Less blatant than collusion, mergers can also be problematic. For example, the FTC either blocks or places restrictions on mergers between two companies that would result in the new company having monopoly power in the market. Pharmaceutical companies are not immune from such requirements. For example, proposed mergers between Pfizer Inc. and Wyeth, Schering-Plough Corp. and Merck & Co. Inc. and CSL Ltd. and Cerberus-Plasma Holdings LLC all resulted in objections by the FTC due to monopoly concerns. The first two mergers proceeded after it was agreed that the merged company would divest parts of itself; the last merger failed, due to these concerns. Thus, in general, monopoly behavior by pharmaceutical companies is not permitted.
Patents, however, are one area in which a monopoly is permitted, but with limitations. For example, patents have a defined lifetime (most recently 20 years from the date of filing of the patent application, barring any extensions). Still, even with this monopoly right, there are limitations. "Tying," or forcing the purchase of products or services not covered by a patent in order to be able to purchase a patented product, is illegal in some circumstances. Sandoz Pharmaceuticals Corp. fell afoul of this law when attempting to tie purchase distribution and patient-monitoring services with purchase of clozapine, its (then) patent-protected schizophrenia drug; the FTC considered this tying arrangement to be an abuse of the patent monopoly. Furthermore, although a patent owner may license the patent, the terms may be considered illegal if they involve tying, price-fixing and so forth. Attempts to fix resale prices of a patented product through a license are also not legal. Thus, even patent law does not permit a patent owner to have an unrestrained monopoly on a product or even on terms for licensing the patent.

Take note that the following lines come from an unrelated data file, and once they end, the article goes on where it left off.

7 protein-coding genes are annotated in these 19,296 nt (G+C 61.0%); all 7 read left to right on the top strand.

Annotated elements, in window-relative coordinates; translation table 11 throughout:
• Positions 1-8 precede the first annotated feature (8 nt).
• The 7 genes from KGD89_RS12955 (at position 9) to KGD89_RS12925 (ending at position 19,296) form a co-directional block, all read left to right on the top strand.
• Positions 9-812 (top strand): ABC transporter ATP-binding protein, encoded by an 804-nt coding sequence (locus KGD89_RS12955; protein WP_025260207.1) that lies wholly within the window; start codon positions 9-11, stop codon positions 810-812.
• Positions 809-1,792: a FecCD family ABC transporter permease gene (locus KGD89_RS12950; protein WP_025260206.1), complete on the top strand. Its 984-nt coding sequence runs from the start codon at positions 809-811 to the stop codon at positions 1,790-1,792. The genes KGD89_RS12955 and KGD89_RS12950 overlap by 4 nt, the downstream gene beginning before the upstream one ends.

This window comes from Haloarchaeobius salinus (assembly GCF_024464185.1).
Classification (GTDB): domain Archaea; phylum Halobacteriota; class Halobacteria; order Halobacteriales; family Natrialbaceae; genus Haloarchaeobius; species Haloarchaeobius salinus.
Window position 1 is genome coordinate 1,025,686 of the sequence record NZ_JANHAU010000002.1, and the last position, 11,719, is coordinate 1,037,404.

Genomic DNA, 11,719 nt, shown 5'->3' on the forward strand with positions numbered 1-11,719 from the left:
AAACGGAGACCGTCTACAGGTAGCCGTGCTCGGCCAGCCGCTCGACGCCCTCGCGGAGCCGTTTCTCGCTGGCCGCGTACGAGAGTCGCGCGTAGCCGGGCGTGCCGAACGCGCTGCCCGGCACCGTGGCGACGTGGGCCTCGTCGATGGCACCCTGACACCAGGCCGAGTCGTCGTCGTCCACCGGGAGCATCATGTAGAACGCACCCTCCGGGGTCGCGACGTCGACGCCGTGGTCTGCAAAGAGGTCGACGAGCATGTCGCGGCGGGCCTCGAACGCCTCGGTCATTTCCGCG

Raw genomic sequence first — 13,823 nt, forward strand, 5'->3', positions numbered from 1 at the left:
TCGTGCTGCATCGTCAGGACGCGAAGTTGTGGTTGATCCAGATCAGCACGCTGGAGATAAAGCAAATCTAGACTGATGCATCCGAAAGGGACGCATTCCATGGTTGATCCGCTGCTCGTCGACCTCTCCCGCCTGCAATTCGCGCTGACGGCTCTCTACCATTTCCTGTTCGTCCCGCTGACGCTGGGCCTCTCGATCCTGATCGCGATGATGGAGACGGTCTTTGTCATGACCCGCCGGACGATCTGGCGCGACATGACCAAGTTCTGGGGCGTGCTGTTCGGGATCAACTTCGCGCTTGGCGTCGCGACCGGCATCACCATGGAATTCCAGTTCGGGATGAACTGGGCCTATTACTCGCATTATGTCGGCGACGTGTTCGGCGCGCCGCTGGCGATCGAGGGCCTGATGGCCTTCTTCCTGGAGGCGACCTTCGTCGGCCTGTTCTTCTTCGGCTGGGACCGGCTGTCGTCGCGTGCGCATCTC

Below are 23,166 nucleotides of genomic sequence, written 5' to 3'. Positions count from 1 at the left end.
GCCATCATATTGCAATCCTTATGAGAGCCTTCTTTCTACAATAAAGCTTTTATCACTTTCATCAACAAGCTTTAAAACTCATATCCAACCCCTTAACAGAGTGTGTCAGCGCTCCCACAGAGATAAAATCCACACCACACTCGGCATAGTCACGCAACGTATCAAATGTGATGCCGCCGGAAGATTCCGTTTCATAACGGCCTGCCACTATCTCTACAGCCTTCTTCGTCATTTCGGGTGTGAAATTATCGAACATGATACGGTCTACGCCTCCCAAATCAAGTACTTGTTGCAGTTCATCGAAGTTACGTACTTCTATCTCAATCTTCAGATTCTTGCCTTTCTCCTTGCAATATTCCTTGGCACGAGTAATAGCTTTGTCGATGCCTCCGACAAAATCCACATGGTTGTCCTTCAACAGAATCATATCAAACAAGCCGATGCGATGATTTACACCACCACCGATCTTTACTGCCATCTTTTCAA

Despite these robust antitrust laws, the FTC frequently loses in court on pay-for-delay issues—and any of its successes have come through settlements. This failure to curtail the practice is at least partly due to the lack of explicit language in the law governing these arrangements. The Hatch-Waxman law, which governs generic drugs, does not explicitly forbid pay for delay. The FTC has been trying to induce Congress to support laws that do explicitly forbid pay for delay, although no bills have passed both the House and the Senate.
Thus, the FTC must rely on more general antitrust law to block such arrangements—with relatively limited success to date.
While the above forms of pay-for-delay arrangements have not consistently been found to be illegal, the newest form, involving PBM companies such as Medco, involve an even murkier area of the law. There is no law that explicitly prevents this behavior, yet it clearly results in the enrichment of the originator manufacturer at the expense of insurance companies, consumers or both. The deal between Pfizer and Medco for Lipitor, in which Medco agrees to supply patients with brand-name Lipitor even if a generic version has been prescribed, does not directly hurt the consumer, as the copay/deductible is not increased. However, insurance companies, employers and the U.S. government (as an insurer) will all pay more money—straight into the pockets of Pfizer and Medco, as the latter receives a "rebate" for such prescriptions. Is such a "rebate" illegal? Is it even a rebate—or is it a bribe, as asserted by the website "Public Citizen"?